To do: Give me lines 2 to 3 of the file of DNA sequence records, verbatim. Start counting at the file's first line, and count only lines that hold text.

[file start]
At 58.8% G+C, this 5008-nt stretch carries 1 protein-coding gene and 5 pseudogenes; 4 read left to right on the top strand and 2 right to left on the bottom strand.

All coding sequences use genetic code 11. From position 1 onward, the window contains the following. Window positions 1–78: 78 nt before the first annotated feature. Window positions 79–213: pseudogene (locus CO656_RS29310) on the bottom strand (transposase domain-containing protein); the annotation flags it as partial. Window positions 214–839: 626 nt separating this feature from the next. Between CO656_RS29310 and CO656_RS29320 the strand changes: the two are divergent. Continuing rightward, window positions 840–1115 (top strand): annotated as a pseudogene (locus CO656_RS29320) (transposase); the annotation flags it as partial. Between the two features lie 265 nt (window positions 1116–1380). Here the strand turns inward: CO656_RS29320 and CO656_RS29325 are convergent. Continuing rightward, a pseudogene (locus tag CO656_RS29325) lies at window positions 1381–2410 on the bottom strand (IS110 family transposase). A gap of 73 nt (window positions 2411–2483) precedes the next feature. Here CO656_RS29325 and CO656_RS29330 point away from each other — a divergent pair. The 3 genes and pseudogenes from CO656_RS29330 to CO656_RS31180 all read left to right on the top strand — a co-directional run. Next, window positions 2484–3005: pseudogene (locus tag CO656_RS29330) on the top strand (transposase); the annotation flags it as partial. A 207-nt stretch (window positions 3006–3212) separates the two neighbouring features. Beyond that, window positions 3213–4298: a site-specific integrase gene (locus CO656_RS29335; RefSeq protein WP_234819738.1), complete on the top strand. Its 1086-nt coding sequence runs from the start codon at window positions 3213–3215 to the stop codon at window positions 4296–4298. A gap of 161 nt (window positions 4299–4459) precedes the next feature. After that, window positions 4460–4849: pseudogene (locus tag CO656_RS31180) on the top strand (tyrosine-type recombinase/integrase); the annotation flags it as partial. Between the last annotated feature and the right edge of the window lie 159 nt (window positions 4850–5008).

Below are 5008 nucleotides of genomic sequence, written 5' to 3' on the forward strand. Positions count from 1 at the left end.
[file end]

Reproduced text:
All coding sequences use genetic code 11. From position 1 onward, the window contains the following. Window positions 1–78: 78 nt before the first annotated feature. Window positions 79–213: pseudogene (locus CO656_RS29310) on the bottom strand (transposase domain-containing protein); the annotation flags it as partial. Window positions 214–839: 626 nt separating this feature from the next. Between CO656_RS29310 and CO656_RS29320 the strand changes: the two are divergent. Continuing rightward, window positions 840–1115 (top strand): annotated as a pseudogene (locus CO656_RS29320) (transposase); the annotation flags it as partial. Between the two features lie 265 nt (window positions 1116–1380). Here the strand turns inward: CO656_RS29320 and CO656_RS29325 are convergent. Continuing rightward, a pseudogene (locus tag CO656_RS29325) lies at window positions 1381–2410 on the bottom strand (IS110 family transposase). A gap of 73 nt (window positions 2411–2483) precedes the next feature. Here CO656_RS29325 and CO656_RS29330 point away from each other — a divergent pair. The 3 genes and pseudogenes from CO656_RS29330 to CO656_RS31180 all read left to right on the top strand — a co-directional run. Next, window positions 2484–3005: pseudogene (locus tag CO656_RS29330) on the top strand (transposase); the annotation flags it as partial. A 207-nt stretch (window positions 3006–3212) separates the two neighbouring features. Beyond that, window positions 3213–4298: a site-specific integrase gene (locus CO656_RS29335; RefSeq protein WP_234819738.1), complete on the top strand. Its 1086-nt coding sequence runs from the start codon at window positions 3213–3215 to the stop codon at window positions 4296–4298. A gap of 161 nt (window positions 4299–4459) precedes the next feature. After that, window positions 4460–4849: pseudogene (locus tag CO656_RS31180) on the top strand (tyrosine-type recombinase/integrase); the annotation flags it as partial. Between the last annotated feature and the right edge of the window lie 159 nt (window positions 4850–5008).

Below are 5008 nucleotides of genomic sequence, written 5' to 3' on the forward strand. Positions count from 1 at the left end.